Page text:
Boasting 6,637 feet between its two towers, Turkey’s 1915 Çanakkale Bridge officially nabbed the title as world’s longest suspension bridge when it opened to the public on March 18, 2022. Barely a year after earning the crown, however, Italy may be stepping up to construct an even longer engineering feat—one that’s over 2,000 years in the making, no less. However, critics argue that its odds for completion may be as figuratively long as its literal span.
As Wired explained on Tuesday, following governmental approval for restarting project planning and construction,the country is closer than it’s ever been to finally tackling a bridge that would cross the Strait of Messina to connect the island of Sicily with the mainland.
According to current plans, the bridge would measure 3,300 meters across upon completion—over 60 percent lengthier than the 1915 Çanakkale Bridge. Not only that, but the pylon towers’ height of 380 meters would also make it the tallest bridge in the world.
“Sicily is considered a territory apart from the rest of Italy and the bridge—a physical link—would unify it with the continent,” Federico Basile, mayor of Messina, told the Financial Times in January.
But there are a few catches. First and foremost, according to Wired’s recap, is that this is far from the first time such a bridge has been proposed. In fact, the first considerations for how to tackle such a structure goes back as far as 1866. Politicians have repeatedly promised to make the suspension bridge a reality, but have so far run into numerous engineering, economic, social, and environmental issues surrounding the project. Its location in an earthquake zone doesn’t help things, either.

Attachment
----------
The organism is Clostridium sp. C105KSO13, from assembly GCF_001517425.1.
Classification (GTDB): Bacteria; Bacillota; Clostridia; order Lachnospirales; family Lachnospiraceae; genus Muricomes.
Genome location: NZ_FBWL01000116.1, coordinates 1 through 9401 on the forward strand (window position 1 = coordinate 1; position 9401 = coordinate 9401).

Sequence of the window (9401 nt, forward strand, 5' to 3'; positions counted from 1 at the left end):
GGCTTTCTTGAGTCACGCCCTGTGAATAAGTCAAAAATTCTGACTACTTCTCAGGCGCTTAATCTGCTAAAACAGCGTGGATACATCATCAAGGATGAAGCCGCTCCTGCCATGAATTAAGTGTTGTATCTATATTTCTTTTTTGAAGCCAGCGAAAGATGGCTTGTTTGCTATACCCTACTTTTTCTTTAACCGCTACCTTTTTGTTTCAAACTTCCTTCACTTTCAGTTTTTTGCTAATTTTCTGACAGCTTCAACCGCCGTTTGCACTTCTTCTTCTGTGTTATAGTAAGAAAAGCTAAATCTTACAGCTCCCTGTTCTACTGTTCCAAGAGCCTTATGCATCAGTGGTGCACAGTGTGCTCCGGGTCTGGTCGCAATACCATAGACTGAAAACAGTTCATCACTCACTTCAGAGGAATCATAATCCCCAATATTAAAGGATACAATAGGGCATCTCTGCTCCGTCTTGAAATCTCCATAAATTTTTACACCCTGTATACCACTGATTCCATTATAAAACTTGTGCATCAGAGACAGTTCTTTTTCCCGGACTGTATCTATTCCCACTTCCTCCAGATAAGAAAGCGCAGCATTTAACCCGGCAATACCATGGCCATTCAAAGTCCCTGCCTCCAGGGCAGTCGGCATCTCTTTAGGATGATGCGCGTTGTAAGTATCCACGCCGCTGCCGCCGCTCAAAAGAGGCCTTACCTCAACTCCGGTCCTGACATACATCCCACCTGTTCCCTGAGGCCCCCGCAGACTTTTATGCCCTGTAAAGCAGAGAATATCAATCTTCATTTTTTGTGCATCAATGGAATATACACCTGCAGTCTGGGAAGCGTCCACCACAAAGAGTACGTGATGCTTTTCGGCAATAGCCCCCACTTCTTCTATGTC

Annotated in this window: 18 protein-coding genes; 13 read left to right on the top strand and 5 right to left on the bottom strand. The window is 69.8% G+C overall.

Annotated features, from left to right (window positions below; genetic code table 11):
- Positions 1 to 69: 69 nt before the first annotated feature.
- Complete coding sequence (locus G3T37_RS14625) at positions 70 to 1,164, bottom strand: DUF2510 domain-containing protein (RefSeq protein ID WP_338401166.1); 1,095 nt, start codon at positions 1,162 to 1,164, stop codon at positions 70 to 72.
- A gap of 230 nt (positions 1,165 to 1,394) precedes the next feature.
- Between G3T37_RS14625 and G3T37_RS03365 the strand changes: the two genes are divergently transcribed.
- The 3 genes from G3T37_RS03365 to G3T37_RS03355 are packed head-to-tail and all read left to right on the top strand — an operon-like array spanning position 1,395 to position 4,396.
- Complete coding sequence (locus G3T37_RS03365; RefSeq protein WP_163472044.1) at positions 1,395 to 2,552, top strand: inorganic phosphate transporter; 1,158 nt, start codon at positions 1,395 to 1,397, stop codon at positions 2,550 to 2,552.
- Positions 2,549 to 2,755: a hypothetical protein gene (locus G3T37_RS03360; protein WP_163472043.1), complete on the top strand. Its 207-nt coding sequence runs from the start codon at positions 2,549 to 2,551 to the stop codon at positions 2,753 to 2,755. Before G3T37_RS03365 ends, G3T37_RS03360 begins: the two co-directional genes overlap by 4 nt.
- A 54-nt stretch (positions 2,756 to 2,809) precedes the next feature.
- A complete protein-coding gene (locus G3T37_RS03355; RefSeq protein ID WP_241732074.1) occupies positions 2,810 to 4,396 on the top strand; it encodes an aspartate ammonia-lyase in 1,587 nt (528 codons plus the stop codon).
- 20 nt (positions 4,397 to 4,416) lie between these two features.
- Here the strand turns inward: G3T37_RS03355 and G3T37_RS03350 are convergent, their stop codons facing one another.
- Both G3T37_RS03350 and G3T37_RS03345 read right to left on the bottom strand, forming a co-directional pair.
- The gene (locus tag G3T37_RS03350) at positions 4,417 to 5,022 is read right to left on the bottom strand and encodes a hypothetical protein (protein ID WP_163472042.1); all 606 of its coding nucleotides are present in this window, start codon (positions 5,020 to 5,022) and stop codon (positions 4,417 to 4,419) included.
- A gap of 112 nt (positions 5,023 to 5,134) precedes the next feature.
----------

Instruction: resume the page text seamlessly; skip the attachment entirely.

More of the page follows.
The eco problems could be some of the bridge’s biggest impediments, too. Speaking with Wired, the VP of the Italian branch for the World Wildlife Fund Dante Caserta argues that, “we’re still at a stage where there is no evidence that this is feasible economically, technically, and environmentally.” According to Caserta, the Messina Strait itself encompasses two environmentally protected areas that are vital to seabirds’ and sea mammals’ migratory movements. According to the sustainability organization, Nostra, the Strait of Messina “constitutes a unique source of biodiversity” in the region.
And then there’s the simple economics. Ferries are currently the main form of transport between Sicily and the Italian mainland, but their ports aren’t near where the bridge would be built, i.e. the two closest points on the Strait. That means entirely new roadways would need to be added, which reportedly could end up being half the project’s total cost of roughly $11 billion, according to Reuters.
“There would not be enough traffic to pay for the project through tolls, because over 75 percent of the people who cross the strait do so without a car,” added Caserta. “[S]o doing all this just to shave off 15 minutes doesn’t make sense, especially because it connects two areas with severe infrastructure problems.”
Still, many Italian politicians and organizations remain adamant about the bridge’s final realization. Although some hope construction could begin in the summer of 2024, those estimates are extremely tentative. As close as a bridge linking Sicily with Italy may be, it certainly might be quite a ways off.